Few car companies have undergone more corporate ownership changes than TVR. In 1965 the company was purchased by Arthur Lilley and his son. It took a while for production to get going again on previous models but the demand really wasn’t that strong. So the new TVR commissioned Fissore to build a prototype two-door sports car. Fissore returned with this, the Tina (named for the daughter of Gerry Marshall, a British racing driver and associate of the TVR owners).

Unveiled at the 1966 Turin Auto Show, the Tina was shown as both coupe and convertible. They were based on the Hillman Imp, so the 55 horsepower 875cc straight-four is located in the rear. TVR lacked the funds to get this project off the ground and in 1967, once the Griffith had been put out the pasture, TVR went with the new Tuscan instead.

Tina Marshall, this car’s namesake, inherited it when her father passed in 2005. It was restored to the condition you see here. The Tina Convertible Prototype is still out there, but here’s your chance to acquire the coupe. It should bring between $40,000-$52,000. Click here for more info and here for more from this sale.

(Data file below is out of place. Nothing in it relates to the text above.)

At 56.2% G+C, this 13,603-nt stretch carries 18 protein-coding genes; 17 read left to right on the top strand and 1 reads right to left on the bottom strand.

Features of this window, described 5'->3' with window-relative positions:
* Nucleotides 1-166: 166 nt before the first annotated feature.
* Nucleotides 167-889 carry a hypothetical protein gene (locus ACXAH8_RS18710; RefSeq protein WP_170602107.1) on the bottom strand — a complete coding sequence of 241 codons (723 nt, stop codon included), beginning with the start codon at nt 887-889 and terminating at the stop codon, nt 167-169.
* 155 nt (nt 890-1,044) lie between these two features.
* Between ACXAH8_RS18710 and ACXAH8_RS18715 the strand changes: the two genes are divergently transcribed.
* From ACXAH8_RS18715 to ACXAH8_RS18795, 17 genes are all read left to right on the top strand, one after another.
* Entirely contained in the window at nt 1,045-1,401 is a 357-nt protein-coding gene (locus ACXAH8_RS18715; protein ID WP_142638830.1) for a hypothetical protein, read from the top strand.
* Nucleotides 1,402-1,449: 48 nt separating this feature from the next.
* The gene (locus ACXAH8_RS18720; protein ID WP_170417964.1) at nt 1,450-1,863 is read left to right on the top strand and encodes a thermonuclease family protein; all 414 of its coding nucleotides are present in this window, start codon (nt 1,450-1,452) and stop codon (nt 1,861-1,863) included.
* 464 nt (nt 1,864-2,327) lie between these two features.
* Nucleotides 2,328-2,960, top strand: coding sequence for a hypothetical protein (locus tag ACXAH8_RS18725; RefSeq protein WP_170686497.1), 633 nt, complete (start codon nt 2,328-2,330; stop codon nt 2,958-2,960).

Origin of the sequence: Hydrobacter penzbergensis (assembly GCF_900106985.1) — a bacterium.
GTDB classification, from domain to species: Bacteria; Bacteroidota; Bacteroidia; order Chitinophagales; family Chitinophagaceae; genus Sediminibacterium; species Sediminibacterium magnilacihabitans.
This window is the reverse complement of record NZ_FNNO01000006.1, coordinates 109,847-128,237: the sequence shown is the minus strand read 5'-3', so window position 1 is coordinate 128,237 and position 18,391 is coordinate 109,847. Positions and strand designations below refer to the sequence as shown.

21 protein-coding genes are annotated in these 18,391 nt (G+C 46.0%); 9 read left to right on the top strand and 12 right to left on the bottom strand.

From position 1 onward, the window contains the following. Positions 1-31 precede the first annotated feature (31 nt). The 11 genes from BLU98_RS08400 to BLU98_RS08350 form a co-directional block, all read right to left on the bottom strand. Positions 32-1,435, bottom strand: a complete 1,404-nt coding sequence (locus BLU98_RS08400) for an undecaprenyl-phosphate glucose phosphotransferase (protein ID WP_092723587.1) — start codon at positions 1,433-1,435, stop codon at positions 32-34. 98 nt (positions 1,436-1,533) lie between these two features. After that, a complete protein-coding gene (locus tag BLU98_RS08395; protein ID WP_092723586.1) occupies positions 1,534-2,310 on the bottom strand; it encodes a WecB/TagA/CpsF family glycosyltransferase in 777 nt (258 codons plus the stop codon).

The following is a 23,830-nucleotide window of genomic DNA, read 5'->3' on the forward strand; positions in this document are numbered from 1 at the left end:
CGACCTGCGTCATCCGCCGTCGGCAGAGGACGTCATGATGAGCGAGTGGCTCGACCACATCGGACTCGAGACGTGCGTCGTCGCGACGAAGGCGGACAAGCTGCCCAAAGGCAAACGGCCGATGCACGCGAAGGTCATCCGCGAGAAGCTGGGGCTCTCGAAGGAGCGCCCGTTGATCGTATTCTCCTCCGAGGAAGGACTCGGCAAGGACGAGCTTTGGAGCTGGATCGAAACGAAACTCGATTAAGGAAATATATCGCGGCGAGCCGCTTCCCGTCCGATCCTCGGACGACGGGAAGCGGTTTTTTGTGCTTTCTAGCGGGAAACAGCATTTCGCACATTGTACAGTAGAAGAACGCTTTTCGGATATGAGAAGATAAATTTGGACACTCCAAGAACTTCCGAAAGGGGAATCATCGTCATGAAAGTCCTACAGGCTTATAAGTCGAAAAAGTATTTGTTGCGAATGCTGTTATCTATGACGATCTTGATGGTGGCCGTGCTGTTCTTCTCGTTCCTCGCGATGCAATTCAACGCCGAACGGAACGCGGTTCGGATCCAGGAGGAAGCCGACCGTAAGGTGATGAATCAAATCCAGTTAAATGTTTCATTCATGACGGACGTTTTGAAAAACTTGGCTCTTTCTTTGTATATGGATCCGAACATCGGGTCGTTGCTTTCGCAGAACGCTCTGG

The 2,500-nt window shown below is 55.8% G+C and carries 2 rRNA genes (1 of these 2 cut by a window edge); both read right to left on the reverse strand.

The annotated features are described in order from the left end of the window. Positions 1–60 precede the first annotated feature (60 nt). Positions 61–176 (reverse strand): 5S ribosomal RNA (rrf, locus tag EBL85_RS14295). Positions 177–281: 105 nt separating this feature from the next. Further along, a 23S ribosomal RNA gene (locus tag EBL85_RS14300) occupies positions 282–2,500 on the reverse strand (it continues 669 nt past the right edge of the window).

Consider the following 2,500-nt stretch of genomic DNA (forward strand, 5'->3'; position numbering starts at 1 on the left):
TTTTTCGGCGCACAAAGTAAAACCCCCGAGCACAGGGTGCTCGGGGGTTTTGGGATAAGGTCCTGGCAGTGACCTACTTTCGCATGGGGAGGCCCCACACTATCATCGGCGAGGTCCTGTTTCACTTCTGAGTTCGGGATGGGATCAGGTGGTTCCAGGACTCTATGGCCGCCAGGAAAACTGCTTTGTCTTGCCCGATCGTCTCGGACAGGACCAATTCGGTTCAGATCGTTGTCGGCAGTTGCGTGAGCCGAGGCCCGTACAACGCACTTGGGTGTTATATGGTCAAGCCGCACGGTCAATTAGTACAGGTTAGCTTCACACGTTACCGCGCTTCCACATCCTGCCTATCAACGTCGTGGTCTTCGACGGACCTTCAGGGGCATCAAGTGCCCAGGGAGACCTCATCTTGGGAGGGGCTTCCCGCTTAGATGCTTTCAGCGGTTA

Update: Not sold.

October 2017 Auction Highlights, Pt. II

We’re leading off with another Bonhams sale. This one, The Zoute Sale, was held in Belgium. The top sale was the Mercedes-Maybach G650 Landaulet for $1,404,840 (and the Aston Martin DB AR1 failed to meet its reserve). We’ll give Most Interesting to this 1928 Rally ABC Sports that sold for $168,288. Click here for more results.

Photo – Bonhams

Next up, another sale from Mecum, this time from Chicago. The top sale here was a 1967 Chevrolet Corvette 427/400 Convertible that brought $115,000.

Photo – Mecum